Team Canada Women Back on Top of the World in Beijing

Canada’s women’s hockey Olympic team was dominant from the drop of the puck in Beijing and they were rewarded with a fifth gold medal on Wednesday in Beijing after defeating the United States 3-2 to close another riveting chapter in the nations’ storied rivalry which has stood for 164 games.

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After capturing their first gold medal at the IIHF Ice Hockey Women’s World Championship since 2012 in August, Team Canada also returned to the top of the podium at the Olympics four years following a heartbreaking defeat at the hands of the Americans in Pyeongchang.

Best Canadian Team Ever

It’s no secret that Canada and the USA have been great for a long time, but this year’s Canadian squad just might be the best team of all time. A perfect 7-0 record, 57 goals scored by 14 different skaters, every skater who played in a game registered at least one point, a .940 save percentage courtesy of Ann-Renée Desbiens and Emerance Maschmeyer, A 17% shooting percentage, a power play that converted 41% of the time, and 90% success rate on the penalty kill. With numbers like these, Team USA deserves credit for keeping the gold medal contest as close as it was.

Team Canada Women's Gold Medal 2022 Olympics
Team Canada Women’s Gold Medal 2022 Olympics (Photo by Harry How/Getty Images)

Beyond the statistics, the Canadians played an up-tempo style, were aggressive and persistent in all three zones, and controlled play more often than not. Their quick transition game allowed their offensive stars to shine.

Canada has always set the standard in women’s hockey and this team raised the bar again with their showing in Beijing.

Captain Clutch

Speaking of the best, captain Marie-Philip Poulin further cemented her legacy as the greatest female player of all time and one of Canada’s greatest Olympians.

Related: United States & Canada Women’s Olympic Hockey Rivalry Revisited

Scoring in big games is practically automatic for her. With two more goals against the Americans on Wednesday night, she became the only hockey player, male or female, to score in four Olympic gold medal games. She’s also now potted three game-winning goals and seven total tallies during her illustrious career when gold is on the line.

Marie-Philip Poulin Team Canada
Marie-Philip Poulin Team Canada (Photo by Kevin Light/Getty Images)

Most importantly, Poulin’s leadership brought her team together during trying times amid the COVID-19 pandemic with one goal in mind: to erase the painful memories from 2018 and recapture Olympic glory. Mission accomplished for Canada and ‘Captain Clutch’.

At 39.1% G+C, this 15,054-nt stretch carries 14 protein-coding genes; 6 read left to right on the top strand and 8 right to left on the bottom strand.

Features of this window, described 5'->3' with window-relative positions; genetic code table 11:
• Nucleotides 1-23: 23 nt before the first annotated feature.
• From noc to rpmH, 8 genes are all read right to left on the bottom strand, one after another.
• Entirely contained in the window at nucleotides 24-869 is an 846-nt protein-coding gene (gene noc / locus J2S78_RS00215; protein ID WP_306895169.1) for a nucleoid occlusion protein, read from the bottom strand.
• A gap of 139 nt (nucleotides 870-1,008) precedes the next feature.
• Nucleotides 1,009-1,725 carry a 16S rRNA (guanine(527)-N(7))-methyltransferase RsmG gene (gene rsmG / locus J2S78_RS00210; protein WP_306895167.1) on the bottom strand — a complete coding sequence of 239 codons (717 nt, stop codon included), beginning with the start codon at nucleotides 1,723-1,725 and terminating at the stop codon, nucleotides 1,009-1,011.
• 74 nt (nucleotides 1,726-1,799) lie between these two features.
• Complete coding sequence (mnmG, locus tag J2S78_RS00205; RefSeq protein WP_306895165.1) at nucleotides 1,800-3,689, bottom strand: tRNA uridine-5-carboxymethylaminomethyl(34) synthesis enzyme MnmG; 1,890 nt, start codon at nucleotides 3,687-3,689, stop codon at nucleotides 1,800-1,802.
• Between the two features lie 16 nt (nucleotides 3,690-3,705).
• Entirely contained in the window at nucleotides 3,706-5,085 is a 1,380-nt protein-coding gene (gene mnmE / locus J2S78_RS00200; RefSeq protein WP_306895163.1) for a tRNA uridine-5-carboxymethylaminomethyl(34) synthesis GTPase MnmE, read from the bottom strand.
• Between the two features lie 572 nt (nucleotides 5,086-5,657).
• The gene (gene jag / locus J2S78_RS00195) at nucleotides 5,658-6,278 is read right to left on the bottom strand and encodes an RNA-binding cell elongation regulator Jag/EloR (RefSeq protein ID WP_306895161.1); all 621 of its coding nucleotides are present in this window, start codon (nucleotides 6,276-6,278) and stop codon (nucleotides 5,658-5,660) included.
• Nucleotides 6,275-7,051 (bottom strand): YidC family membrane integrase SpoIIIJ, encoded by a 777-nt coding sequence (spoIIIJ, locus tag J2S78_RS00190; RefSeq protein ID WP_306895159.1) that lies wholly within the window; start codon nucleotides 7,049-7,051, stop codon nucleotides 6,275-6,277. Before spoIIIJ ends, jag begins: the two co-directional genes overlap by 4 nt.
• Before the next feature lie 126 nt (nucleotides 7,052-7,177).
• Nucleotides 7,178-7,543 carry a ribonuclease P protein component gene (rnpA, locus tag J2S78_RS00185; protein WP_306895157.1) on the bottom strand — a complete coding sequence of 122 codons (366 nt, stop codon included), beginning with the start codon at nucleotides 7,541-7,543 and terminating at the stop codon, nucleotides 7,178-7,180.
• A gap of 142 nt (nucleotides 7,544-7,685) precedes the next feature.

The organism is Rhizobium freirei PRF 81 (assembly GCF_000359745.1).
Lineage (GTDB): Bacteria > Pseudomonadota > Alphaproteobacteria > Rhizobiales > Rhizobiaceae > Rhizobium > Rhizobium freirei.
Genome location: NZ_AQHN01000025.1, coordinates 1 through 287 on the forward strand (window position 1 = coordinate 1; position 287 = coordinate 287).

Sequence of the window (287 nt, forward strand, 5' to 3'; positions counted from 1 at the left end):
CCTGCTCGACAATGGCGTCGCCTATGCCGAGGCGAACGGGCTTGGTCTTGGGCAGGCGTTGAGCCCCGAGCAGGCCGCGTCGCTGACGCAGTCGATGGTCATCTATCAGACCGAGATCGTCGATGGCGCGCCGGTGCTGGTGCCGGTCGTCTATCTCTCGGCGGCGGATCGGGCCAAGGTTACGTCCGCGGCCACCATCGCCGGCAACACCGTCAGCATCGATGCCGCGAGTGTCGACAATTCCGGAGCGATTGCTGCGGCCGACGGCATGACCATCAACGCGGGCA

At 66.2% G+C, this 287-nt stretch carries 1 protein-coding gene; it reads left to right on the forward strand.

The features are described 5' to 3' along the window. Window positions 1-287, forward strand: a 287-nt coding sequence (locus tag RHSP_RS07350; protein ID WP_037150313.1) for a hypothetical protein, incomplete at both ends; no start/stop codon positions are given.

Breaking Records and Barriers

With a goal and an assist in the gold medal game, Sarah Nurse broke fellow Canadian Hayley Wickenheiser’s record for most points in one Olympic tournament with 18 and became Canada’s newest star athlete in the process. She actually started the event on the third line until an injury suffered by Mélodie Daoust opened the door for more opportunities. She is the first Black woman to play hockey at the Olympics and now the first to capture gold.

Related: 2022 Guide to the Men’s Olympic Tournament

Nurse and Poulin weren’t the only Canadians to establish new records in Beijing. Claire Thompson finished with 13 points, the most-ever put up by a defenceman.

Sarah Nurse Team Canada
Sarah Nurse, Team Canada (Photo by Justin Setterfield/Getty Images)

Meanwhile, the key to any championship team is great goaltending and Desbiens delivered that in spades. She made 38 saves in Canada’s gold medal triumph and combined for 89 stops in both games against the United States. The netminder made a crucial, sprawling save early in the first period of the gold medal tilt that set the tone for the remainder of the game.

Beyond the medals and the accolades, these remarkable women proved once again that they don’t just belong on the sport’s biggest stage but that they also own it, attracting millions of viewers throughout the tournament. Women’s hockey is a marquee Olympic event, but the game and its players deserve the spotlight for more than one week every four years. The performances in Beijing need to serve as a springboard to elevate the sport to new heights and make it visible year-round so that the next generation can continue to be inspired and discover new heroes to who they can easily relate.


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